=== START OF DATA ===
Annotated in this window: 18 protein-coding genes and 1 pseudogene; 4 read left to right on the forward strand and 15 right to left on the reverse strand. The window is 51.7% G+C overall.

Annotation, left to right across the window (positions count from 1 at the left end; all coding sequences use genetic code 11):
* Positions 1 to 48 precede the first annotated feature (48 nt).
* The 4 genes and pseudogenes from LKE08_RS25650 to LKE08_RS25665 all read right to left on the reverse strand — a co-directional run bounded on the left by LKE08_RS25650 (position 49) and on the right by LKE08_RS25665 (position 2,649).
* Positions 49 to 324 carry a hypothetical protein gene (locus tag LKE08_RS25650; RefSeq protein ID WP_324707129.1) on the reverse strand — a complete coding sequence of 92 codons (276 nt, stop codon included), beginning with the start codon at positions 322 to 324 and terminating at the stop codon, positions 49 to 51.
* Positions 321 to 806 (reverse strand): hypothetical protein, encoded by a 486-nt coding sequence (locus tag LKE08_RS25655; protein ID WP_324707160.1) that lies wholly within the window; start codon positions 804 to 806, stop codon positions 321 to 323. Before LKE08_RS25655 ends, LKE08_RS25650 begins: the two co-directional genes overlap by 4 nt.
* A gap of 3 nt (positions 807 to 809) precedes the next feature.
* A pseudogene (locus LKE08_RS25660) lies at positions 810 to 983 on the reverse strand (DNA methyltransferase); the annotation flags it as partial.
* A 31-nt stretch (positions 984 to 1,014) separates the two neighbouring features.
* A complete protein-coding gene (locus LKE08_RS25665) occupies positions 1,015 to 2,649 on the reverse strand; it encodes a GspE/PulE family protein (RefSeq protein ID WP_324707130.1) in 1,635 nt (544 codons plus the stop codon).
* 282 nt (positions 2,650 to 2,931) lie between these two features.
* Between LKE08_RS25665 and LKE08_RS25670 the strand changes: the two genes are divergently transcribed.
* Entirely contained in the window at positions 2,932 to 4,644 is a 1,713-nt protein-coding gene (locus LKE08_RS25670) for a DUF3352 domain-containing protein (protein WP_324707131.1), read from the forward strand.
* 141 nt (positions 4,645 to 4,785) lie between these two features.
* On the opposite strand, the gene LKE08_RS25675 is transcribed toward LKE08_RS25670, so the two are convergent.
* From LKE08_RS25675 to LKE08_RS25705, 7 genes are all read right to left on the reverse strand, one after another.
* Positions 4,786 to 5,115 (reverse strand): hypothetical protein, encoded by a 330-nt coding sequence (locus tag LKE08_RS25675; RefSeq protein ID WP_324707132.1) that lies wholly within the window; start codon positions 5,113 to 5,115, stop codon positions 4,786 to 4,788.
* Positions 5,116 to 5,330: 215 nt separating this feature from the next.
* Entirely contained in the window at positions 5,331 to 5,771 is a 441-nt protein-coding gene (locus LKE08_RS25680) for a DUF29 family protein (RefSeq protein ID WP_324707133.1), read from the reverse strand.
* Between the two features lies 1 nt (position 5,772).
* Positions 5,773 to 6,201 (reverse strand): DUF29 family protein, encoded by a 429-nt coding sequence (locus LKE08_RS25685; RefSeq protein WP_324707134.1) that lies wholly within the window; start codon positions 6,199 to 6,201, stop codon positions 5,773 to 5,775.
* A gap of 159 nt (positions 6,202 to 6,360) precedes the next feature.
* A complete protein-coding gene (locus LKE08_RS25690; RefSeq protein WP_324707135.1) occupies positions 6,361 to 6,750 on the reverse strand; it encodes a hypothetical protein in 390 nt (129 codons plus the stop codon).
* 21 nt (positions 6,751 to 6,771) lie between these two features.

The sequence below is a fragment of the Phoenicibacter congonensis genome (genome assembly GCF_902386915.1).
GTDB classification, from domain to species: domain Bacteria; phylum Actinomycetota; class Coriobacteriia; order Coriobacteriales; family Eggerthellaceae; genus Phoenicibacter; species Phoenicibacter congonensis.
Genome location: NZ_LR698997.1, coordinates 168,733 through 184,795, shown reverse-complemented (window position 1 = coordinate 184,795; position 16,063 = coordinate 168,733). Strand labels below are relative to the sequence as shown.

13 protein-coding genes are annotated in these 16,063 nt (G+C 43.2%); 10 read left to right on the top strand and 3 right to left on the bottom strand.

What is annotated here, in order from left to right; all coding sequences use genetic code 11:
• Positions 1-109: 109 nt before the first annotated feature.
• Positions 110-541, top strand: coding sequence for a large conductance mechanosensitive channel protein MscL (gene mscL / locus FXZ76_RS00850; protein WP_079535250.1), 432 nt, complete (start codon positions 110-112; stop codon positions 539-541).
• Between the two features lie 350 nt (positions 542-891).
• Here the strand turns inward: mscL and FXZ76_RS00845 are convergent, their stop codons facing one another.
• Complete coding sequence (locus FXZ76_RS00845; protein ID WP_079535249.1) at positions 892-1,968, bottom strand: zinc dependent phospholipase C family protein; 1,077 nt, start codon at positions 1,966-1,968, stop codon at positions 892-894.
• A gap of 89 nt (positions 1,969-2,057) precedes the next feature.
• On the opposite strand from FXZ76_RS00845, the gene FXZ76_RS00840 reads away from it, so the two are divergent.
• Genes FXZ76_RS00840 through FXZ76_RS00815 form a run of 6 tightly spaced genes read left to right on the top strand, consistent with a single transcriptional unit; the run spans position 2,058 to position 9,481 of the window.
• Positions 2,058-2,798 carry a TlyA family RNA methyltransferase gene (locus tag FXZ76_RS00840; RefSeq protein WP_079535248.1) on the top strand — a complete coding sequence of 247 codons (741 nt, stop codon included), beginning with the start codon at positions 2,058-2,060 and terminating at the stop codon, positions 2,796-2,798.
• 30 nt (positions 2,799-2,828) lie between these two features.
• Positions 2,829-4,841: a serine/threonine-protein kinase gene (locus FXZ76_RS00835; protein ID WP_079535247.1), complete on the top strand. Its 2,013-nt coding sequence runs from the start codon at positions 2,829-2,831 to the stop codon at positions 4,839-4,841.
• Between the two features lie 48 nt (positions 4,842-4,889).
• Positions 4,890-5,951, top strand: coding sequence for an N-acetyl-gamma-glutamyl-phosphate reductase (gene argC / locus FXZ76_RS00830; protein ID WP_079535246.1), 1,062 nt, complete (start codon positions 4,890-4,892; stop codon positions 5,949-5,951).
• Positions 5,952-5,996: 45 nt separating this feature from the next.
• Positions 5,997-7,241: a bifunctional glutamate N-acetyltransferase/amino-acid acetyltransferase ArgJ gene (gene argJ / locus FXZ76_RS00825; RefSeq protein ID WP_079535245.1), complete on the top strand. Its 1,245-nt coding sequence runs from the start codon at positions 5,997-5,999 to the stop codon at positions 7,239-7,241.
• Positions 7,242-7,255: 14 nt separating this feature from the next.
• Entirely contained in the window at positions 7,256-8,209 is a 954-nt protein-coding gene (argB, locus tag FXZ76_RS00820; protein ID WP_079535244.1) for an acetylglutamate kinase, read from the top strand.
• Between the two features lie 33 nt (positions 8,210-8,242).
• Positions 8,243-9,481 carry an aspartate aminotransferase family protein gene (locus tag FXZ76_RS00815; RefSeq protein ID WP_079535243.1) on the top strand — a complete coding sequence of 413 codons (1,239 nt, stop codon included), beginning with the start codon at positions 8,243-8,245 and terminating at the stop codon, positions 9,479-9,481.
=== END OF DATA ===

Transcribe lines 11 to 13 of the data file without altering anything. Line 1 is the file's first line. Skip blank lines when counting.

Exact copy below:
* 282 nt (positions 2,650 to 2,931) lie between these two features.
* Between LKE08_RS25665 and LKE08_RS25670 the strand changes: the two genes are divergently transcribed.
* Entirely contained in the window at positions 2,932 to 4,644 is a 1,713-nt protein-coding gene (locus LKE08_RS25670) for a DUF3352 domain-containing protein (protein WP_324707131.1), read from the forward strand.